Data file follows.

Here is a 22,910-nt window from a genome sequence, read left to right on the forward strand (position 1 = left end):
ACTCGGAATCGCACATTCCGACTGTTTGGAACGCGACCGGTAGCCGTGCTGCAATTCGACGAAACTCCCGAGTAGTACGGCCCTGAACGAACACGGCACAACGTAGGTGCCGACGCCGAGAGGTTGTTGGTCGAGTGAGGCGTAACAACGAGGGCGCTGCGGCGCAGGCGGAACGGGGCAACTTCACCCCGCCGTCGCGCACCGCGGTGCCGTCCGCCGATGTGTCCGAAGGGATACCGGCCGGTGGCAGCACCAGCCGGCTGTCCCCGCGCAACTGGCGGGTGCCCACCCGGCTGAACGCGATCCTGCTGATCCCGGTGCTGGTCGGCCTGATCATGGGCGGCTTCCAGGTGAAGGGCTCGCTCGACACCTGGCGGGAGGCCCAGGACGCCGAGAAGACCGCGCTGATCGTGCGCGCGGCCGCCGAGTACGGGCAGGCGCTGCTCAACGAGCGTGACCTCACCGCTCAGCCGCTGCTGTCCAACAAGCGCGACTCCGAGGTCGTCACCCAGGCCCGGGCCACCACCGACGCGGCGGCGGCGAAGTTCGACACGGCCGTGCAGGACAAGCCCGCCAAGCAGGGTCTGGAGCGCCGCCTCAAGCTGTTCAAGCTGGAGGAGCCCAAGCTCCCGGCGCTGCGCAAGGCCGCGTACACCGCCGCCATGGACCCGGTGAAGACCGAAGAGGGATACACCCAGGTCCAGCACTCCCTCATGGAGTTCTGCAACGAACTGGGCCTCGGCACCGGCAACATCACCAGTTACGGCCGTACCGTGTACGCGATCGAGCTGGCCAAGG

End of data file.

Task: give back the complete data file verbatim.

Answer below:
Here is a 22,910-nt window from a genome sequence, read left to right on the forward strand (position 1 = left end):
ACTCGGAATCGCACATTCCGACTGTTTGGAACGCGACCGGTAGCCGTGCTGCAATTCGACGAAACTCCCGAGTAGTACGGCCCTGAACGAACACGGCACAACGTAGGTGCCGACGCCGAGAGGTTGTTGGTCGAGTGAGGCGTAACAACGAGGGCGCTGCGGCGCAGGCGGAACGGGGCAACTTCACCCCGCCGTCGCGCACCGCGGTGCCGTCCGCCGATGTGTCCGAAGGGATACCGGCCGGTGGCAGCACCAGCCGGCTGTCCCCGCGCAACTGGCGGGTGCCCACCCGGCTGAACGCGATCCTGCTGATCCCGGTGCTGGTCGGCCTGATCATGGGCGGCTTCCAGGTGAAGGGCTCGCTCGACACCTGGCGGGAGGCCCAGGACGCCGAGAAGACCGCGCTGATCGTGCGCGCGGCCGCCGAGTACGGGCAGGCGCTGCTCAACGAGCGTGACCTCACCGCTCAGCCGCTGCTGTCCAACAAGCGCGACTCCGAGGTCGTCACCCAGGCCCGGGCCACCACCGACGCGGCGGCGGCGAAGTTCGACACGGCCGTGCAGGACAAGCCCGCCAAGCAGGGTCTGGAGCGCCGCCTCAAGCTGTTCAAGCTGGAGGAGCCCAAGCTCCCGGCGCTGCGCAAGGCCGCGTACACCGCCGCCATGGACCCGGTGAAGACCGAAGAGGGATACACCCAGGTCCAGCACTCCCTCATGGAGTTCTGCAACGAACTGGGCCTCGGCACCGGCAACATCACCAGTTACGGCCGTACCGTGTACGCGATCGAGCTGGCCAAGG